Final blog entry as Poet-In-Residence for Council of Christians and Jews

Posted Fri, 07/02/2021 - 11:07 by Katharine


This is my final blog entry as Poet-In-Residence for the CCJ, written in reflection on my attendance at the Transforming Intolerance conference held on 24th June. In keeping with the new times in which we find ourselves, it was a blended event, hosted with a core presence of people at St Ethelburga’s who pieced in the contributions via zoom of other participants.



St Ethelburga’s Centre for Reconciliation and Peace literally articulates the creativity of rebuilding in the aftermath of conflict. Its ancient church was a mere seven metres from the IRA bomb that destroyed not only the church but many nearby buildings in the 1993 Bishopsgate bombing.  With real creativity and imagination, the remaining shell was incorporated into a single nave, with attached meeting rooms. Almost invisible in a line of glazed tower blocks, coffee shops and piazzas, the centre is entered through an iron wrought gate, which permits passers-by and visitors to catch a glimpse of a tranquil garden, heavy with the scent of roses, and beautifully tended. During the day I saw several people peer with curiosity and longing through the gate. My favourite location at the centre was the modestly named ‘tent, which in fact is a large yurt, whose padded walls and ceiling block out the noise of sirens, traffic, falling rain. Its seven sides reflect through visual iconography (a tree, a seed, a sun, a moon) different religions within the world – and their words for peace, which I have scattered through this blog.



The words we heard from presenters were brave, honest, compassionate and, at times, those of righteous anger. Others will, I am sure, say more about these. I thought also about the words that were unsaid, that trickled beneath the surface of the audible and visible communications. For a while in the garden, another attendee was a gentle collie-mix dog, who had been rescued from Romania’s recent intolerance of stray dogs, who are now at serious risk of being euthanized. She and I shared some wordless communication. I am not naturally a dog-lover, but I was keen to hear her story, voiced by her protector, and I thought of all the shepherds and their dogs, and the work that is done to guard and keep safe.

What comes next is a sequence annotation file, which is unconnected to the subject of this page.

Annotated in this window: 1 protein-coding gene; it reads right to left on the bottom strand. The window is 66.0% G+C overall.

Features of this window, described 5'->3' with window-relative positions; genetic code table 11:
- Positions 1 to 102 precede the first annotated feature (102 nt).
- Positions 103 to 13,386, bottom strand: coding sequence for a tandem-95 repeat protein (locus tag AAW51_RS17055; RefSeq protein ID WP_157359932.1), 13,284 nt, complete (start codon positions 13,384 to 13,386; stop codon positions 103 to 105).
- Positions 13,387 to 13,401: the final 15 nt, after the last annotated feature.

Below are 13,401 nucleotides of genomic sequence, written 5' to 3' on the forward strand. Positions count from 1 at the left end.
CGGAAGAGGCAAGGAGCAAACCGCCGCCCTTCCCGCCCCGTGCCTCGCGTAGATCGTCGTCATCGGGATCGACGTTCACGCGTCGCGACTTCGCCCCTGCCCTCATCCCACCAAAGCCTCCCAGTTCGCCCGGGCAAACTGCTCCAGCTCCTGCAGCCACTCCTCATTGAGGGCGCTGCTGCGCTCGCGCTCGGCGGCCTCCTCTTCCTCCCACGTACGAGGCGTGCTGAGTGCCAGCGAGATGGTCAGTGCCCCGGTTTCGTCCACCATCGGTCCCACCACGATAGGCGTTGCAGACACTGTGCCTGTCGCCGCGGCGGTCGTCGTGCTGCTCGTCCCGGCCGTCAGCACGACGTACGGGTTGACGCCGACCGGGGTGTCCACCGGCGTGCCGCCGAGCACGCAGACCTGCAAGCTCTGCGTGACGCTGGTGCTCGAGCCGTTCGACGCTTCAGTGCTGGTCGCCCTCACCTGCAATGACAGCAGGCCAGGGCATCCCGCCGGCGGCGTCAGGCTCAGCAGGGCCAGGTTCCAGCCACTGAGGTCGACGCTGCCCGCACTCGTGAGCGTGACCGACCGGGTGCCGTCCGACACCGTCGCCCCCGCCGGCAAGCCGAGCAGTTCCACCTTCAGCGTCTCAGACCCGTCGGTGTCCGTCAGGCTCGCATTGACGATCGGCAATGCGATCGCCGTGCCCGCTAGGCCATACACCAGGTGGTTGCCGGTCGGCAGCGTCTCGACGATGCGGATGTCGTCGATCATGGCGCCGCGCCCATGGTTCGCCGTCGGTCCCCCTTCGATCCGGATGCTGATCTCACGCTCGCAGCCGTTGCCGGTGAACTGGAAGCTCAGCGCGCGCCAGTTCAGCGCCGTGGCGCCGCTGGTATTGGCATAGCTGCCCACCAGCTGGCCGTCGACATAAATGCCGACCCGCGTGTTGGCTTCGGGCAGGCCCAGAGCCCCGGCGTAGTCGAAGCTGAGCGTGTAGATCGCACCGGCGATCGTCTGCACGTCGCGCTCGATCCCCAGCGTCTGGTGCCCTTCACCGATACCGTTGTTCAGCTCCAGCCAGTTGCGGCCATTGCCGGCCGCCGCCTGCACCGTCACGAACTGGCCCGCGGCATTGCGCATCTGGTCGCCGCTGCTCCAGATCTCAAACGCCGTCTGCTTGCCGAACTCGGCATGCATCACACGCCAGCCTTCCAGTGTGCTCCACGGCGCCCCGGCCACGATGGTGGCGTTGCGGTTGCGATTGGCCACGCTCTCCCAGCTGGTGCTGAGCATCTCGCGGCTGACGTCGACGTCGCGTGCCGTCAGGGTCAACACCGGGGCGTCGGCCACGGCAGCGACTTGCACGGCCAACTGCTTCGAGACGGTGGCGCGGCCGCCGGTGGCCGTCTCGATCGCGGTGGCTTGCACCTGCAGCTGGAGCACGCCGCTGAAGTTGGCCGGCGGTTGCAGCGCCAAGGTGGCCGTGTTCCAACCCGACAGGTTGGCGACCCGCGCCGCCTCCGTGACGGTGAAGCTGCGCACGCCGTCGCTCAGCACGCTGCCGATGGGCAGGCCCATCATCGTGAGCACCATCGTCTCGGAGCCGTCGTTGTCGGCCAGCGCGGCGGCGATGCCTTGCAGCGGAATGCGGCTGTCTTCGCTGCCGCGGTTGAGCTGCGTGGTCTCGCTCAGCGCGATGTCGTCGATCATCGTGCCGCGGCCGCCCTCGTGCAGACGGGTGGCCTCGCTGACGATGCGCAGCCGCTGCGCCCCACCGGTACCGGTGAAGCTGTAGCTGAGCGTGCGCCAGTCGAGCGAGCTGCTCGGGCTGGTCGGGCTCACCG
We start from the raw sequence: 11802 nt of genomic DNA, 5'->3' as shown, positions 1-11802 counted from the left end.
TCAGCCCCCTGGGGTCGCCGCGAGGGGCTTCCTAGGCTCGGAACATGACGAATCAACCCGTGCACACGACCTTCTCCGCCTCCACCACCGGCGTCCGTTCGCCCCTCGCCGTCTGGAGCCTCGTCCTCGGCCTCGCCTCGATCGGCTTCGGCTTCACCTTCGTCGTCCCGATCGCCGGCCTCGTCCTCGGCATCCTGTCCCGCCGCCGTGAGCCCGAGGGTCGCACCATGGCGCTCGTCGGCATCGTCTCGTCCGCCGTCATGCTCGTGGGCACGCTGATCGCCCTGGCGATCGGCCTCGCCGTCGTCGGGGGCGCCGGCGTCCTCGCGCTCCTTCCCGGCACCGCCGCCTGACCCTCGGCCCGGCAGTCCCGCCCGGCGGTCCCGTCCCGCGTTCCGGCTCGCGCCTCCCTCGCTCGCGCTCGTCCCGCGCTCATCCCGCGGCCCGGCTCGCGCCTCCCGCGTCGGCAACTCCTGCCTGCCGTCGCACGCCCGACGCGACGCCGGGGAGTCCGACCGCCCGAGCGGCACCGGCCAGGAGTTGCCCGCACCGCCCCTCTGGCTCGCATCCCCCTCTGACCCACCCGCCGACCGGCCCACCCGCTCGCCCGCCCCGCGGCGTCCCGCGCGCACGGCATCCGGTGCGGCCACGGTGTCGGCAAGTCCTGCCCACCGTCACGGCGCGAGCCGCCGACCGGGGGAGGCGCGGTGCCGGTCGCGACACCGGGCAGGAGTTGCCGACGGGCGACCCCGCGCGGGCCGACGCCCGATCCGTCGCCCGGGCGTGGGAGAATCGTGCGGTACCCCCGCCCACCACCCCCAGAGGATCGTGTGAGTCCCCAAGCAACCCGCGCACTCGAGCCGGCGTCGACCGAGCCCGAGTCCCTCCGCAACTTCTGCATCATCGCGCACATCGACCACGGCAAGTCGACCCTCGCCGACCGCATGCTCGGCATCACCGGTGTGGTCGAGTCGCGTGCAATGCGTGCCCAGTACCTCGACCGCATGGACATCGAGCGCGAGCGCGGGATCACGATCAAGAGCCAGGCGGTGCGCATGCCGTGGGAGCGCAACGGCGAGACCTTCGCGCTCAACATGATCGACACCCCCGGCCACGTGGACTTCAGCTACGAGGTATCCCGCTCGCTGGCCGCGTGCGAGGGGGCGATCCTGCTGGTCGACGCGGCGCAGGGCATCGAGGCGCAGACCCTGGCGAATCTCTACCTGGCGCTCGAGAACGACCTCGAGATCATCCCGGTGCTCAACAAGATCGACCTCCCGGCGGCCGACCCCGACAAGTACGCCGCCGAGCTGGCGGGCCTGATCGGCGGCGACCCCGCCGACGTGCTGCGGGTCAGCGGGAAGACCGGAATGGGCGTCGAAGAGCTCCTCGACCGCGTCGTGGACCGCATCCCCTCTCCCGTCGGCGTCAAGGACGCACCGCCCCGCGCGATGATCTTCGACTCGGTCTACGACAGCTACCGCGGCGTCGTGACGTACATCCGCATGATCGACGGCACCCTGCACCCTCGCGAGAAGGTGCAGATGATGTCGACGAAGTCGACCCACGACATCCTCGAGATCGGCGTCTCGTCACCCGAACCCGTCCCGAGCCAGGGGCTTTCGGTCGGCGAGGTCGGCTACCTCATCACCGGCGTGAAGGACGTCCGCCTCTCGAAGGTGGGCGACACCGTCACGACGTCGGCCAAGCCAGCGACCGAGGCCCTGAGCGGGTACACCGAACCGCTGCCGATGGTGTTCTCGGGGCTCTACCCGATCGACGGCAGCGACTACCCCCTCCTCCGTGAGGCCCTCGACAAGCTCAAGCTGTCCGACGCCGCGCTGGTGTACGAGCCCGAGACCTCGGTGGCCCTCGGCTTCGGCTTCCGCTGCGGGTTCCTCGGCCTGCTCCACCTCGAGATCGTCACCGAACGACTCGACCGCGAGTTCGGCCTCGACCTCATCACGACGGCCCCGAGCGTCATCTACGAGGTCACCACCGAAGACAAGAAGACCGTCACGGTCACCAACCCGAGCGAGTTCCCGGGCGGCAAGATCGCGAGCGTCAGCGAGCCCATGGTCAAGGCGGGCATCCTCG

One of the poems created in response to my workshop prompts used water as an analogy for the constantly changing flow of ideas, the way diverse smaller waterways feed into larger ones. I was reminded that not far away, beneath the feet pounding the London streets the submerged river Fleet was flowing towards the freedom of open waters. And in the centre of the garden, a fountain provided that sense of refreshment and perpetual change that only moving water can offer. This impetus to flow, to find union with the other, may not always be visible, but is there underneath everything. 



The hybridity of the event gave me pause for thought. By now, most of us are familiar with the delights and frustrations of on-line platforms which bring people together over the ether – along with occasional glitches in sound quality, and ironic issues with connectivity. What a metaphor that can be for our communication across diverse communities – so full of potential and good will; so often bringing together people who might not be able to meet face to face; carefully planned and structured, but none-the-less subject to the whims of forces beyond our control; sometimes, fraught with lacunae in audibility, or virtual ‘absence’ where ‘presence’ had been expected.



A plaque on the garden wall refers to the execution of Japanese soldiers by British forces in Burmese during World War two: Yesterday’s enemy is today’s friend. Let us hope that in listening to each other, being patient where connectivity is temporarily lost, we can continue to flow together to a peaceful future of mutual understanding and acceptance. May we guard our ability to listen and to speak.  



Hannah Stone